The Long History of Umpires Ejecting Ballpark Employees for Playing “Three Blind Mice”

The stadium scene.
Sept. 18 2012 6:45 AM

How To Get Ejected From a Baseball Game

Be the organist. Or the DJ. Or the intern. Then play "Three Blind Mice."

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Despite the quotidian nature of these vision-related insults, “Three Blind Mice” has always had a special power to enrage. Umpires have been chucking anyone with the temerity to so much as hum the song since at least 1936. According to an Associated Press report from July of that year, umpire and Norman Rockwell subject Beans Reardon “chased [pitcher] Jim Weaver off the Pittsburgh bench” for singing the song, proving that if catchers wear the tools of ignorance, umpires don the tools of sensitivity.

In 1941, the Cubs expanded the possibility of song-based heckling by introducing the first ballpark organ. Though Wrigley Field ivory tickler Roy Nelson stuck to friendlier fare, the musicians weren’t as kind in Brooklyn. In May 1942, Ebbets Field’s Gladys Goodding welcomed Bill Stewart, Ziggy Sears, and Tom Dunn to the field with umps’ least-favorite nursery rhyme. “It was a request number from a fan,” UPI reported.

The fan may have been a part of the Dodgers Sym-Phony, a ragtag band that kept up a running commentary on the on-field action with a rotating cast of horns and drums. “Three Blind Mice” was long part of the Sym-Phony’s repertoire, along with “The Hearse Song” (“The worms crawl in, the worms crawl out/ The worms play pinochle in your snout/ They eat your eyes, they eat your nose/ They eat the jelly between your toes”).

“The Brooklyn Sym-Phony used to be the worst for us—they would always play ‘The Three Blind Mice’ when we’d walk out on the field,” Beans Reardon said in a 1949 interview. “And that would eat up a feller like [umpire] Babe Pinelli. I said to the Babe, just ignore ’em, and he did and they stopped after awhile. Fans like you to growl back at ’ em.”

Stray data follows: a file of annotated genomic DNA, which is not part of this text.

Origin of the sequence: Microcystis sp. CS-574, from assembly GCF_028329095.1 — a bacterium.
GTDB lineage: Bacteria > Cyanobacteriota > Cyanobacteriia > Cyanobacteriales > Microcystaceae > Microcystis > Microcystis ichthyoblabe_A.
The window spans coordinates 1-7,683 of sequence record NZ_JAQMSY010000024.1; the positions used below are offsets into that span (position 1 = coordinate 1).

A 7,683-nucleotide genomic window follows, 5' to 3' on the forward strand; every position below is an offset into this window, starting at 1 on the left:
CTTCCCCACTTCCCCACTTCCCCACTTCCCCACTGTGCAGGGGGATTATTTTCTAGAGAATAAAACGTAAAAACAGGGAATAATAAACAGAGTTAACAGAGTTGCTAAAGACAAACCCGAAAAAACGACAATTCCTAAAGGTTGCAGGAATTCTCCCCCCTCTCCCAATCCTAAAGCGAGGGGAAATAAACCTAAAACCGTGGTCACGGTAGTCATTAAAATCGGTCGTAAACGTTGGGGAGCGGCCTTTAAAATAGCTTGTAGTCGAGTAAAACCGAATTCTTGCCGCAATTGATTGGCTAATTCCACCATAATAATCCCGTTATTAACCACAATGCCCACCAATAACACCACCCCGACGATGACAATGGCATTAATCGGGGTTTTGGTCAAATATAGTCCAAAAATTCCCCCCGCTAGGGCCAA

For the men in blue, ignoring “Three Blind Mice” is easier said than done. Goodding eventually stopped playing the song. The reason: A formal complaint from an umpire led the league office to tell her to cut it out.

Meanwhile, in the Midwest, legendary Chicago Stadium organist Al Melgard was earning a reputation as the Gladys Goodding of hockey. Often credited as the first to match music to the action on the ice, Melgard played “Clancy Lowered the Boom” when referee Francis “King” Clancy called a penalty and “Don’t Cry Joe” when an opposing coach argued a call. He’d also welcome referees onto the ice with “Three Blind Mice,” a practice that continued, the Pittsburgh Post-Gazette reported in 1958, until then-NHL president Clarence Campbell “pleaded” with Melgard to stop playing the song because it “was bad for the morale of the referee and linesmen.”


While Gooding and Melgard heeded the warnings of their leagues, Vince Lascheid, the Pittsburgh Penguins’ organist from 1970 to 2003, preferred to live dangerously. Though the NHL ordered him to cut the song from his repertoire, he said he still snuck it in every now and then to “see what would happen.” Nothing ever did.

In the cases when an organist or, more commonly these days, a button-pushing intern does get heaved, the question of jurisdiction always comes up. And the answer is: Yes, they can do that. The PBUC’s umpire manual says, “Organists are not to play in a manner that will incite spectators to react in a negative fashion to umpires’ decisions” and stipulates that a violation “can result in the umpire dismissing the violator from his or her duties for the remainder of the game.” Counter to the minor-league law of the land, MLB’s official rules are less explicit. Though there’s no specific mention of music, they do grant umpires the “authority to order a player, coach, manager or club officer or employee to do or refrain from doing anything which affects the administering of these rules, and to enforce the prescribed penalties.” Think of it as baseball’s necessary and proper clause.

Just because umpires can eject rabble-rousers doesn’t mean they always do. O’Connor says sometimes a warning is all that’s called for. “You’ve got to handle the situation as it comes up,” he says, denying that there’s a strict rule for umps who hear those telltale tones. “Every situation is unique when you’re officiating.”

The trouble for umpires is that we only hear about it when they pitch a fit. Ignoring “Three Blind Mice” doesn’t warrant blog posts, sports radio segments, or mentions from Paul Harvey. But it’s worth saying that not all officials have skin as thin as a Pirates-era Barry Bonds. There are indeed umps who possess an unexpected ability to take a ribbing without retaliating. Or maybe there’s another explanation. Perhaps it’s just that their hearing is as bad as their eyesight.